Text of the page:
I really enjoyed Ken Davidoff’s piece in the The New York Post this morning entitled “Jacoby Ellsbury reveals firststeps of plan that’s impossible to embrace”. I honestly cannot think of any Yankee player I’ve ever been less excited about seeing return than Jacoby Ellsbury. I honestly never thought we’d see Ellsbury in Pinstripes again, and maybe we won’t. We are at the point the Yankees could decide to cut bait with Ellsbury if he’s too healthy to collect insurance payments but not good enough to resume his Yankees career. Despite owing Ellsbury nearly $50 million on his remaining contract, the loss would hurt the Yankees less than it did for the Toronto Blue Jays when they swallowed $38 million to set Troy Tulowitzki free. The Yankees are in much better position to absorb that type of loss. I’ve always felt cutting Ellsbury would be addition by subtraction, but as Davidoff notes in his closing paragraph: “Stay pessimistic, Yankees fans. Let Ellsbury surprise you with a positive outcome. And if this goes the same way as the bulk of his time in pinstripes, then you’ll have no reason to feel disappointed.” Point taken, Ken. I agree. If Ellsbury can play, let him play. If not, don’t let the door hit him on the way out.
(Photo: Edward Linsmier-The New York Times)
So much has been made of the Yankees’ Super Bullpen but I continue to hold the belief the Bullpen may not be as great as we imagine while the maligned Boston Red Sox pen could be better than expected. Too many fans are relishing the fact the Yankees sit atop the Grapefruit League standings while the Red Sox hold the cellar. The standings mean absolutely nothing. When the Yankees and Red Sox begin play on March 28th, they’ll both be 0-0. The Yankees don’t get bonus points because they had a better Spring and it certainly does not guarantee a spot in the American League Championship Series. The Red Sox are the champions until proven otherwise. I am optimistic heading into the regular season but I will never underestimate the Red Sox. You may not like their bullpen (for good reason) but they still have a very good team capable of winning its second consecutive World Series. Our job, or that of the Yankees, is to ensure it does not happen. For those of you who feel the need to boast about superiority, let’s win a few games that count first.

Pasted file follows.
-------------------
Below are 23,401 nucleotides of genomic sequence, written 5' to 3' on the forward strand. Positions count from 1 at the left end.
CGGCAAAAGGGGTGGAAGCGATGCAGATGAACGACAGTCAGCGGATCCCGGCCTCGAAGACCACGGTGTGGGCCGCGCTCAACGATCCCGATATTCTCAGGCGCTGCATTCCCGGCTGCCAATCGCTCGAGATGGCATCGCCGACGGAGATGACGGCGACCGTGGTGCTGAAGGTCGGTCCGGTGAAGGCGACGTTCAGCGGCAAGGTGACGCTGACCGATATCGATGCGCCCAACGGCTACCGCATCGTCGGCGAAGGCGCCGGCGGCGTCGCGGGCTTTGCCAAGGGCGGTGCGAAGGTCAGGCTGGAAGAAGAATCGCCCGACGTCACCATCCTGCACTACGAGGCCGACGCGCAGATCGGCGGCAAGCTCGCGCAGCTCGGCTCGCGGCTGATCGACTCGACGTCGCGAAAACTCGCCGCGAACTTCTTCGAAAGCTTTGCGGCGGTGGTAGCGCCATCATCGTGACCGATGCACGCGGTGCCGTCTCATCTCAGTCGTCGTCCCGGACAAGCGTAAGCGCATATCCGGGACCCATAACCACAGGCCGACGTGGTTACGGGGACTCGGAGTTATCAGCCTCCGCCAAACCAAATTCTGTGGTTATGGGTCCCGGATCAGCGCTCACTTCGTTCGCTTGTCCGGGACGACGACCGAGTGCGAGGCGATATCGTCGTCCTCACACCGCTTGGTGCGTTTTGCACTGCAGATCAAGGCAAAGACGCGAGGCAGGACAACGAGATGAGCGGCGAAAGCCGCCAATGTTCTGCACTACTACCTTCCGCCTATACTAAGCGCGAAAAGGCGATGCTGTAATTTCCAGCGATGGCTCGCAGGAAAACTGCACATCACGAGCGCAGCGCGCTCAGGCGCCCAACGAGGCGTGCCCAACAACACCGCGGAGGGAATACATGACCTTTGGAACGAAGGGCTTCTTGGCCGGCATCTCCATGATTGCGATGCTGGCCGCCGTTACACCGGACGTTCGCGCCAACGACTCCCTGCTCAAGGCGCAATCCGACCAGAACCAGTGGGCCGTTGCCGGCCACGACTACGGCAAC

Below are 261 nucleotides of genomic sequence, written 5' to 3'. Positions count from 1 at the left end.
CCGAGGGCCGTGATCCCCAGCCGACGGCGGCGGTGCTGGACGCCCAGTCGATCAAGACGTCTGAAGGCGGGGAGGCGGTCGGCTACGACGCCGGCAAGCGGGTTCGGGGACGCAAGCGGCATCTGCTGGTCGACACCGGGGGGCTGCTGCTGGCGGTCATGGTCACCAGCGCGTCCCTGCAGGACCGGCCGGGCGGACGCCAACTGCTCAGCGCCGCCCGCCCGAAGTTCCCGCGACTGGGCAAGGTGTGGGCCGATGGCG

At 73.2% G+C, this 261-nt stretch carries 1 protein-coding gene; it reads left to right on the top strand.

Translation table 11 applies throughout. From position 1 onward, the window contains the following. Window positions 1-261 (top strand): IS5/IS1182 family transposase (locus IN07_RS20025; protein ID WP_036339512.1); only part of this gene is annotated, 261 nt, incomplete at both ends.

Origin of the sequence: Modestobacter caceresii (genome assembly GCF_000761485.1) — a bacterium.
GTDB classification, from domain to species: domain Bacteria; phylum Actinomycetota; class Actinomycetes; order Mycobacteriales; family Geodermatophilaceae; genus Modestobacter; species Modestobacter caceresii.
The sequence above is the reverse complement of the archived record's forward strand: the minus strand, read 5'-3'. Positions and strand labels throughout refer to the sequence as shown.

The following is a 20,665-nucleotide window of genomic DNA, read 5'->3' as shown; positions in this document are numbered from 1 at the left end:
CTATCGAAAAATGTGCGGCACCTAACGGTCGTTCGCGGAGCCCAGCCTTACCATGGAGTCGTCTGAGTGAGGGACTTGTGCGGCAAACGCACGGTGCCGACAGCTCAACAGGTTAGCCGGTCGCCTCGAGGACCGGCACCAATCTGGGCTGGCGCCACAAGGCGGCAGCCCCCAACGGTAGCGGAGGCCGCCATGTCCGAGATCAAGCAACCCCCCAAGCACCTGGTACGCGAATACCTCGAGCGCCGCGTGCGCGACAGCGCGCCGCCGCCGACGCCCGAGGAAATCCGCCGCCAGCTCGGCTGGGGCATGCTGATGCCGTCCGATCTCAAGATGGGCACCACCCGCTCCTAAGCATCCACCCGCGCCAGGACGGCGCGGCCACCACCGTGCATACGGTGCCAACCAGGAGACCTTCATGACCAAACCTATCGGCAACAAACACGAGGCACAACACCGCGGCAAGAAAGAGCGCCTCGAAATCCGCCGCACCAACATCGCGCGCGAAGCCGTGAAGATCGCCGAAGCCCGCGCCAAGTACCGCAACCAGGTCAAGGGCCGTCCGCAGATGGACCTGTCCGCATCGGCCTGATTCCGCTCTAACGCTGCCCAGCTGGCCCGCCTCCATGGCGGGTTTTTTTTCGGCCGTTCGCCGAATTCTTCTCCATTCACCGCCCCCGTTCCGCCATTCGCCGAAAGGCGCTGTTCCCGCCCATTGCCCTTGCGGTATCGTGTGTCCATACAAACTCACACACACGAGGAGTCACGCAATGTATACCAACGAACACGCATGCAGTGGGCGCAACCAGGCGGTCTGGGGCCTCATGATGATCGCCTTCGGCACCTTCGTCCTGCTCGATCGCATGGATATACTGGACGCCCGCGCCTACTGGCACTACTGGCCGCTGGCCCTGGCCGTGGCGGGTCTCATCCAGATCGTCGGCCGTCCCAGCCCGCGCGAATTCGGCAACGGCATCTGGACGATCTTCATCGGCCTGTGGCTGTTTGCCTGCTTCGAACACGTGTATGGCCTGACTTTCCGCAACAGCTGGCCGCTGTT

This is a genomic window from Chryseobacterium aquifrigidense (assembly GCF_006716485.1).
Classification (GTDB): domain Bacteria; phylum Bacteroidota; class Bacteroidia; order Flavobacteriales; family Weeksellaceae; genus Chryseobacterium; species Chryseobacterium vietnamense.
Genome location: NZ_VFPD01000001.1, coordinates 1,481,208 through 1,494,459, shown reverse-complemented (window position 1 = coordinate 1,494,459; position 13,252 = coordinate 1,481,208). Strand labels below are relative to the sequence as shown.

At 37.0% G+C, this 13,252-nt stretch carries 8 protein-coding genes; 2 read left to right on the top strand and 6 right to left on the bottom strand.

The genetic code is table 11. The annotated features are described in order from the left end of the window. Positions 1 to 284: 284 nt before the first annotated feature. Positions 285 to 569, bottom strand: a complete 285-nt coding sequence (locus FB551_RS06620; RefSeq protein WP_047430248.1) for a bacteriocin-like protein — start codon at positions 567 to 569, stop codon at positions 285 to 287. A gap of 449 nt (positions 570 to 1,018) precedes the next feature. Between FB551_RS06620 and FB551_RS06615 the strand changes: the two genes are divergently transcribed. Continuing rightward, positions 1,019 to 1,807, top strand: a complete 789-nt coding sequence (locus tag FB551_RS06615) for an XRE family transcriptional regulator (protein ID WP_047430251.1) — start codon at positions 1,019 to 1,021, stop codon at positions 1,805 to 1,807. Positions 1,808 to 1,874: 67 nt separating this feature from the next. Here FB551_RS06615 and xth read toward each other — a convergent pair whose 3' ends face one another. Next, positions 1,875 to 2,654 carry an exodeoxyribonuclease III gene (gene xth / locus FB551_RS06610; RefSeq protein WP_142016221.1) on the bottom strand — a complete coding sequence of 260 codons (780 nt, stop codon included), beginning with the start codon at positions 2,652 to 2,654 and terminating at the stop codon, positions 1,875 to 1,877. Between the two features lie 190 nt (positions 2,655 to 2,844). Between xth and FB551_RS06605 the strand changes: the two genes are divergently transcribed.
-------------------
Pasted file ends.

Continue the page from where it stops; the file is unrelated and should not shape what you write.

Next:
It is kind of weird there will be games that do matter this week when the Seattle Mariners and the Oakland A’s open the 2019 MLB Season in Japan. I love it that former Yankee Ichiro Suzuki will be in Seattle’s starting lineup for the opener tomorrow in Tokyo. No doubt the end of Ichiro’s career is near but he’s obviously a future Hall of Famer who is very beloved in his home county. At age 45, Ichiro will probably not be part of Seattle’s roster when they return to the United States. For the trip to Japan, the teams were authorized expanded 28-man rosters which will reduce to 25 when they come home after the two-game series. I would love to see Ichiro get one more hit before he says sayonara to his lengthy and amazing playing career. He currently stands at 3,089 hits in Major League Baseball.
On Thursday, Mariners lefty starter Yusei Kikuchi will make his MLB debut in his native country against the A’s. Very cool.
A reminder that the Yankees will be featured on the MLB Network this evening at 7 pm Eastern as part of MLB Tonight’s 30 Clubs in 30 Days.
As always, Go Yankees!
|(Photo: Mike Janes/AP)|
Even if it means absolutely nothing…
Maybe the Yankees should use David Wells in the YES Network broadcast booth more often. He worked Friday’s game against the Boston Red Sox and yesterday’s game against the Toronto Blue Jays and saw the Yankees score a combined total of 31 runs in the victories over two of their biggest AL East Rivals.
It was enjoyable to see the Yankees win the 14-1 laugher over the Red Sox but sadly it is just a Spring Training game so it’s meaningless. I’d love to see one of those kind of games (or better yet, two) when the Yankees play the Red Sox on April 16th and 17th. The best way to get rid the memory of the devastating 16-1 loss to Boston in last Fall’s ALDS is to simply return the favor and ensure Boston’s season is shortened this year.